About Scientific Working Groups

Established in the early 1990s, American and International forensic laboratories and practitioners have collaborated in Scientific Working Groups (SWGs) to improve discipline practices and build consensus standards. In 1998, the Federal Bureau of Investigations (FBI) Laboratory performed a strategic review of all 20 SWGs which resulted in the development of administrative and web-based support for the entire SWG effort. Since inception, collectively the SWGs have produced hundreds of standards and guidelines for their disciplines, which have been adopted internationally.

On February 18, 2009, a National Academy of Sciences (NAS) report revealed a need to reform the forensic sciences, including an initiative to increase the scientific foundations of forensic evidence. In response to the NAS report, the National Institute of Standards and Technology (NIST) and the Department of Justice (DOJ) created the Organization of Scientific Area Committees (OSAC) for Forensic Science. The OSAC mission is to facilitate the development and promote the use of high-quality, technically sound standards which define minimum requirements, best practices, standard protocols, and other guidance to help ensure that the results of forensic analysis are reliable and reproducible. More information about OSAC can be found here.

With the inception of the OSAC, most of the SWGs disbanded as the goals and mission of the SWGs and OSAC were similar. Due to the OSAC objective focusing on the forensic system in the U.S., the FISWG membership elected to continue, in order to meet the needs of the broader application of the Facial Identification (FI) discipline. FISWG works closely with the OSAC FI Subcommittee to shepherd many FISWG documents through the OSAC process.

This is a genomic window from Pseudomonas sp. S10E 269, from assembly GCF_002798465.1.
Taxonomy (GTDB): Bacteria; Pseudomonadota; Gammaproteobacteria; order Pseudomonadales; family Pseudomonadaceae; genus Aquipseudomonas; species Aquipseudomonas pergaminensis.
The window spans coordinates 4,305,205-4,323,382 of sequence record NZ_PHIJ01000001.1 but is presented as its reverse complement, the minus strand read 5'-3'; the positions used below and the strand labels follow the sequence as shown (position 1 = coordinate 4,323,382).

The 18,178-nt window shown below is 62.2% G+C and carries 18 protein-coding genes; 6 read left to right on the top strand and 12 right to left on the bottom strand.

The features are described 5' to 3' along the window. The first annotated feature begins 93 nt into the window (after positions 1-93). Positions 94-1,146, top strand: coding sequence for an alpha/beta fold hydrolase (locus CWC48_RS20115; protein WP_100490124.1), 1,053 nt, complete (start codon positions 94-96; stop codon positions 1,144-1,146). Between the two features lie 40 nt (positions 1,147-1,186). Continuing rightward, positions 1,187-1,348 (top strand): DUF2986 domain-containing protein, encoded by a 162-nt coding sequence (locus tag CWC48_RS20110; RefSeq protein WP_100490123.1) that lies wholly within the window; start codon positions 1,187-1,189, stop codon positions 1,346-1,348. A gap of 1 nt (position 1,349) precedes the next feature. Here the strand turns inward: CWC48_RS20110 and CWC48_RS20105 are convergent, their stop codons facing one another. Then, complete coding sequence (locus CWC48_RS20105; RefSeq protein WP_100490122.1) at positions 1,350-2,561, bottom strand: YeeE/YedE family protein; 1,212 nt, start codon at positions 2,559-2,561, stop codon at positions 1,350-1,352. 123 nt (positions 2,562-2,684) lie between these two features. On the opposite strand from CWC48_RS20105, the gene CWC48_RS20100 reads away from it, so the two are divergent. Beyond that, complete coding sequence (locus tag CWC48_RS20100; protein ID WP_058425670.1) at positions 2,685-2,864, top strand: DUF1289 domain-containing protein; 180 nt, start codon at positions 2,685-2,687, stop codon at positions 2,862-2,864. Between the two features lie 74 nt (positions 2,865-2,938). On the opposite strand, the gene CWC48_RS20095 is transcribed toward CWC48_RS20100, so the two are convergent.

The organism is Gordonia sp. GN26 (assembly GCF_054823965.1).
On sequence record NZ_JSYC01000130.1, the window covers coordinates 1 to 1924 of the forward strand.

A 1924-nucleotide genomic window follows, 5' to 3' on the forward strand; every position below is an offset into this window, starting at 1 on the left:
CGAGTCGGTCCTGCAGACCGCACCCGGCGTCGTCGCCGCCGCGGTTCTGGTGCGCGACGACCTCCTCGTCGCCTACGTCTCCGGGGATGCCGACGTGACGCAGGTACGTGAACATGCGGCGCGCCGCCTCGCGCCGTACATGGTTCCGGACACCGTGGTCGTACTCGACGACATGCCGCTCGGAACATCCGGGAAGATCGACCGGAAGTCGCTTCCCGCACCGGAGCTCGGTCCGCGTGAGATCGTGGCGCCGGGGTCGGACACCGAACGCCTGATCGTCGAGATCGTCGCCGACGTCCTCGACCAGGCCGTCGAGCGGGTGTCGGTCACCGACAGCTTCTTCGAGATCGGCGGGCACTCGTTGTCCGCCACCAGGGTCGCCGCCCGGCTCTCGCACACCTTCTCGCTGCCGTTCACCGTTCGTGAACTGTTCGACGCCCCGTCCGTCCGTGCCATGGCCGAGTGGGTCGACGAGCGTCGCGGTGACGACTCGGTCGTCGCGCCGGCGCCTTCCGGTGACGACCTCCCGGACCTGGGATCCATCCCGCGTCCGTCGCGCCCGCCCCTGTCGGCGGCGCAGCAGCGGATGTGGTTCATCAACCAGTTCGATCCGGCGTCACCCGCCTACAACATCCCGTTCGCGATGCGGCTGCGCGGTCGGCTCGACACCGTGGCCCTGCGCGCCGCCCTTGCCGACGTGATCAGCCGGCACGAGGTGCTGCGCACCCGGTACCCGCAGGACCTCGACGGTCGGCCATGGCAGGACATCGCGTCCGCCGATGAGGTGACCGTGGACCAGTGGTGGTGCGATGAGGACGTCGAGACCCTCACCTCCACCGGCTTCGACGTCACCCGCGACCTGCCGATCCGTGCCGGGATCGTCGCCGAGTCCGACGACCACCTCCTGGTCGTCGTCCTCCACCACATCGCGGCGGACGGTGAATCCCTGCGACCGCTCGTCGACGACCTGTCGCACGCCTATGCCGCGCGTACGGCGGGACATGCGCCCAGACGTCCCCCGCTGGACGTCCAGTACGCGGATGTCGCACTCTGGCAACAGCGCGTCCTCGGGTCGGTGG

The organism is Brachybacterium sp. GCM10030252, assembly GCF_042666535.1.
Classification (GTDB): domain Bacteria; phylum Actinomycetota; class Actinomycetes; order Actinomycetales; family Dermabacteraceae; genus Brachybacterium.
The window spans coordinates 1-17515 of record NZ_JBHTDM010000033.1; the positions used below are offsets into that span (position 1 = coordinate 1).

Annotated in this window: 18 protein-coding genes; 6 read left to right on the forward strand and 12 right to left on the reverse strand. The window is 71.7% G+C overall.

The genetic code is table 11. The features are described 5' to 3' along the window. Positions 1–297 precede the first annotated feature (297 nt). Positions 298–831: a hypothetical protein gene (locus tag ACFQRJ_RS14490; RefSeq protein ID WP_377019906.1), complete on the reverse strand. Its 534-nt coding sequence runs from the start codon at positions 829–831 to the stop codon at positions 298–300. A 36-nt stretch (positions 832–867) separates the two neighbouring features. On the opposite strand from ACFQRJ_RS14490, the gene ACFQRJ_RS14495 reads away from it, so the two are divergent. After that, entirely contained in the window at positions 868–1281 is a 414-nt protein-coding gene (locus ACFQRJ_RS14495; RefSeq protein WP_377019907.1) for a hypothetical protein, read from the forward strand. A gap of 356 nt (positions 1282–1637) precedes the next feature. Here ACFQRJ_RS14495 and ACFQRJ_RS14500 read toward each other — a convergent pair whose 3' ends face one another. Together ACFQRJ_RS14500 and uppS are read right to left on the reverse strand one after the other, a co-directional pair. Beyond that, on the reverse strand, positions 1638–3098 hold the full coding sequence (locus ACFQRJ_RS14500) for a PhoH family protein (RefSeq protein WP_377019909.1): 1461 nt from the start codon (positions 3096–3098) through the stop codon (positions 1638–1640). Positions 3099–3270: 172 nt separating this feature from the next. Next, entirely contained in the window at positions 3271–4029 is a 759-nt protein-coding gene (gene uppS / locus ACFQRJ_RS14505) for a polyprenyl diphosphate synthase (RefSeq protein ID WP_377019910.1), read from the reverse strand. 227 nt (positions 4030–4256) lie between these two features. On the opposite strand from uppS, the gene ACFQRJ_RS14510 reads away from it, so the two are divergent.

Currently, FISWG has four subcommittees focusing on the following:

Glossary Subcommittee is made up of a small number of members from each of the subcommittees to keep the glossary up to date with terminology.

One-to-One (1:1) Subcommittee writes documents related to the comparison of faces to include, but not limited to, methodology, confounding factors, and documentation of results.

Systems and Capture Subcommittee writes documents related to Facial Recognition Systems and Image Capture.

Training Subcommittee writes documents related to the development of training programs for people conducting comparisons.

The Executive Committee is comprised of FISWG leadership, subcommittee chairs, and other key members of the group as defined by the bylaws.

Additional Active Scientific Working Group Websites:

SWGDAM - DNA Analysis

SWGDE - Digital Evidence

SWGDRUG - Analysis of Seized Drugs